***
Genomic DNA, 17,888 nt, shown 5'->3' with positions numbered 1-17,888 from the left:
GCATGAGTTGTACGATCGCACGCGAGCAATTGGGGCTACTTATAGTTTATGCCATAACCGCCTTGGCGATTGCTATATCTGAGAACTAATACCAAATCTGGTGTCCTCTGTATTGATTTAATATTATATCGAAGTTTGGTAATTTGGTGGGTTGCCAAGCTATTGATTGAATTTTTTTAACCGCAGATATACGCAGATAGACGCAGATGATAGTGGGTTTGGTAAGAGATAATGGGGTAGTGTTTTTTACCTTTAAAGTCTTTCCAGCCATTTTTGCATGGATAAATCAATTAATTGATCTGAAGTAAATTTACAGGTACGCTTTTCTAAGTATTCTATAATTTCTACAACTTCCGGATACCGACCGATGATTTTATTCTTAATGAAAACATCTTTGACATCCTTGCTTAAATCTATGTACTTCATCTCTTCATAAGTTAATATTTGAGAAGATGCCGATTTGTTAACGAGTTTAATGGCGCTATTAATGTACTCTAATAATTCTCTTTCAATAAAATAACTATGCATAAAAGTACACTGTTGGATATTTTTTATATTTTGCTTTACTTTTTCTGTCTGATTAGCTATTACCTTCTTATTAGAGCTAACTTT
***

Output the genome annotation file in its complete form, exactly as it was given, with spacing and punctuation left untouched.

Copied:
Genomic DNA, 17,888 nt, shown 5'->3' with positions numbered 1-17,888 from the left:
GCATGAGTTGTACGATCGCACGCGAGCAATTGGGGCTACTTATAGTTTATGCCATAACCGCCTTGGCGATTGCTATATCTGAGAACTAATACCAAATCTGGTGTCCTCTGTATTGATTTAATATTATATCGAAGTTTGGTAATTTGGTGGGTTGCCAAGCTATTGATTGAATTTTTTTAACCGCAGATATACGCAGATAGACGCAGATGATAGTGGGTTTGGTAAGAGATAATGGGGTAGTGTTTTTTACCTTTAAAGTCTTTCCAGCCATTTTTGCATGGATAAATCAATTAATTGATCTGAAGTAAATTTACAGGTACGCTTTTCTAAGTATTCTATAATTTCTACAACTTCCGGATACCGACCGATGATTTTATTCTTAATGAAAACATCTTTGACATCCTTGCTTAAATCTATGTACTTCATCTCTTCATAAGTTAATATTTGAGAAGATGCCGATTTGTTAACGAGTTTAATGGCGCTATTAATGTACTCTAATAATTCTCTTTCAATAAAATAACTATGCATAAAAGTACACTGTTGGATATTTTTTATATTTTGCTTTACTTTTTCTGTCTGATTAGCTATTACCTTCTTATTAGAGCTAACTTT